Some entrepreneurs seem to come into the world predisposed to doing business. Take Scott Phillips, president and CEO of StarFish Medical; while the closest most preteens come to setting up shop is operating the odd lemonade stand, Phillips launched his own framing business at the age of 12, on the Ping-Pong table of his family’s Tsawwassen home.
The precocious young Phillips managed to drum up some customers, and the cute little venture became an honest-to-God business that taught him important business skills. “I had to pay for everything myself, and do all my own invoicing and inventory management,” he says. “I actually did that all the way to the end of university.”
After graduating in 1989 with a B.Sc. in engineering physics at UBC—“the nerdiest thing you can study”—Phillips was determined to find a way to build something bigger. After four years of work at a lithium-battery startup and a couple of years of international travel, he began taking on engineering contracts, eventually settling in Victoria with his wife. In 1999, he was awarded a contract to build an ultrasound imager for eyes. “It was the first big thing that I’d taken responsibility for on that scale,” Phillips recalls. “I built a team and had to move out of the spare bedroom of our little apartment and get some shared office space. I remember the first day that we built our first unit and turned it on—this amazing picture came up.”
Phillips founded StarFish Medical that same year, with himself as the only staff member. It has since grown into Canada’s largest medical device designer and developer, with 130 employees and annual revenue that has tripled over the past four years, to $20 million. Its portfolio includes products ranging from a prosthetic heart-valve tester and a sleep-apnea treatment device to a mobile MRI machine that can move between surgical rooms. The biggest key to Phillips’s success? “Getting religion on systems,” he says. “In some ways our job is to put lightning in a bottle. We sell innovation. You can’t procedurize innovation, but there’s a lot you can procedurize around innovation to support it.”
The EY Entrepreneur Of The Year 2017 Pacific category award recipients:
Business-to-Business Products and Services
Pinnacle Renewable Energy Inc. | Richmond
Article | Vancouver
Aamir Baig, Fraser Hall, Andy Prochazka, Sam Prochazka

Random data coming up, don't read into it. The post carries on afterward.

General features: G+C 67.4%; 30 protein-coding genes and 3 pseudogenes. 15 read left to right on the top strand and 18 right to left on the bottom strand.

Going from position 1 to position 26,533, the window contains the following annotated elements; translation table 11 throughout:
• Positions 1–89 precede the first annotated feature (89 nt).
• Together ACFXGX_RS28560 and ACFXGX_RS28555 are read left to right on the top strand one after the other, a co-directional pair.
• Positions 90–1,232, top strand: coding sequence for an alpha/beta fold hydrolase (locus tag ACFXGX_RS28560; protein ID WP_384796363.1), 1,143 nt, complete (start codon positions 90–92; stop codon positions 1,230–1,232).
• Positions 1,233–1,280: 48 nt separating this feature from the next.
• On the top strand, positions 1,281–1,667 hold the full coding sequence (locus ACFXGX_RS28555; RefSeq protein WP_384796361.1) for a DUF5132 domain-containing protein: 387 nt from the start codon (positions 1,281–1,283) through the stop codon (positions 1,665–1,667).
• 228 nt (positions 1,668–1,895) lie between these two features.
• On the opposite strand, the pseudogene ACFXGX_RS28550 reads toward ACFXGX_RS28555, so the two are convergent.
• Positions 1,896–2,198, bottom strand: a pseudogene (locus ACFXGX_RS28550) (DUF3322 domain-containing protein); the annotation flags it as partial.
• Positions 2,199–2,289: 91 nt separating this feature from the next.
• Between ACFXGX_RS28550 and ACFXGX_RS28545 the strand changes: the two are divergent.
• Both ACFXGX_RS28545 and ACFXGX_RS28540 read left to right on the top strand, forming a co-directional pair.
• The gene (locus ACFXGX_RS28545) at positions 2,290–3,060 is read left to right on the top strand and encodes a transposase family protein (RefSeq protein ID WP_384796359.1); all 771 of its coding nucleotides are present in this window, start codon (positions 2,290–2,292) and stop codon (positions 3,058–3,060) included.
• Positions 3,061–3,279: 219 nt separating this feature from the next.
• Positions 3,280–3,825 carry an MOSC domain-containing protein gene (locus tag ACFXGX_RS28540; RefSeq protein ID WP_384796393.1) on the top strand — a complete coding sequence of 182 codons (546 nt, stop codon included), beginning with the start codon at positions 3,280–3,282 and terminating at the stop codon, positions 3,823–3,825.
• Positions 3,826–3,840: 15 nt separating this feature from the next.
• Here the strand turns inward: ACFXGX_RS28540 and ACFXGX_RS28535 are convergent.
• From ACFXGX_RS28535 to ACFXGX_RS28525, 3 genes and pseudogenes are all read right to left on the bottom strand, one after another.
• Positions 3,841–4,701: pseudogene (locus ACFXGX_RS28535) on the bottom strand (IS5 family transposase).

TIO Networks | Vancouver
Sandstorm Gold Ltd. | Vancouver
AvenEx Coating Technologies Inc. | Vancouver
Mining & Metals
Lucara Diamond Corp. | Vancouver
Western Wealth Capital | North Vancouver
Software as a Service (SaaS)
Clio | Burnaby
StarFish Medical | Victoria
Special citation: Social Entrepreneur
Lunapads International | Vancouver
Madeleine Shaw, Suzanne Siemens
About EY Entrepreneur Of The Year™
EY Entrepreneur Of The Year™ is the world’s most prestigious business awards program for entrepreneurs. The program makes a difference through the way it encourages entrepreneurial activity among those with potential and recognizes the contribution of people who inspire others with their vision, leadership and achievement. As the first and only truly global awards program of its kind, Entrepreneur Of The Year celebrates those who are building and leading successful, growing and dynamic businesses, recognizing them through regional, national and global awards programs in more than 145 cities in more than 60 countries. ey.com/ca/EOY
The 2017 Pacific region independent judging panel consists of Charles Chang, President and Founder, Lyra Growth Partners; Ashley Cooper, President, Paladin Security; Cathy Thorpe, President, Nurse Next Door; Debi Hewson, President and CEO, Odlum Brown Ltd.; Shannon Rogers, President, Global Relay; Bill Tam, President, BC Tech Association; and Lisa Shields, CEO, FI.SPAN Services Inc.
This year's program national sponsors are TEC Canada, La Presse, RDI, The TMX Group, The Globe and Mail Inc., Merrill Corporation, Kira Talent, Air Canada, SheEO, The Printing House Limited, Hillberg & Berk and MediaOne Creative. Pacific regional sponsors are BCBusinessmagazine, Hunt Personnel/Temporarily Yours, Captivate Network, The University of British Columbia, Four Seasons Hotel Vancouver and Leone International Marketing
EY is a global leader in assurance, tax, transaction and advisory services. The insights and quality services we deliver help build trust and confidence in the capital markets and in economies the world over. We develop outstanding leaders who team to deliver on our promises to all of our stakeholders. In so doing, we play a critical role in building a better working world for our people, for our clients and for our communities.
EY refers to the global organization and may refer to one or more of the member firms of Ernst & Young Global Limited, each of which is a separate legal entity. Ernst & Young Global Limited, a UK company limited by guarantee, does not provide services to clients. For more information about our organization, please visit ey.com.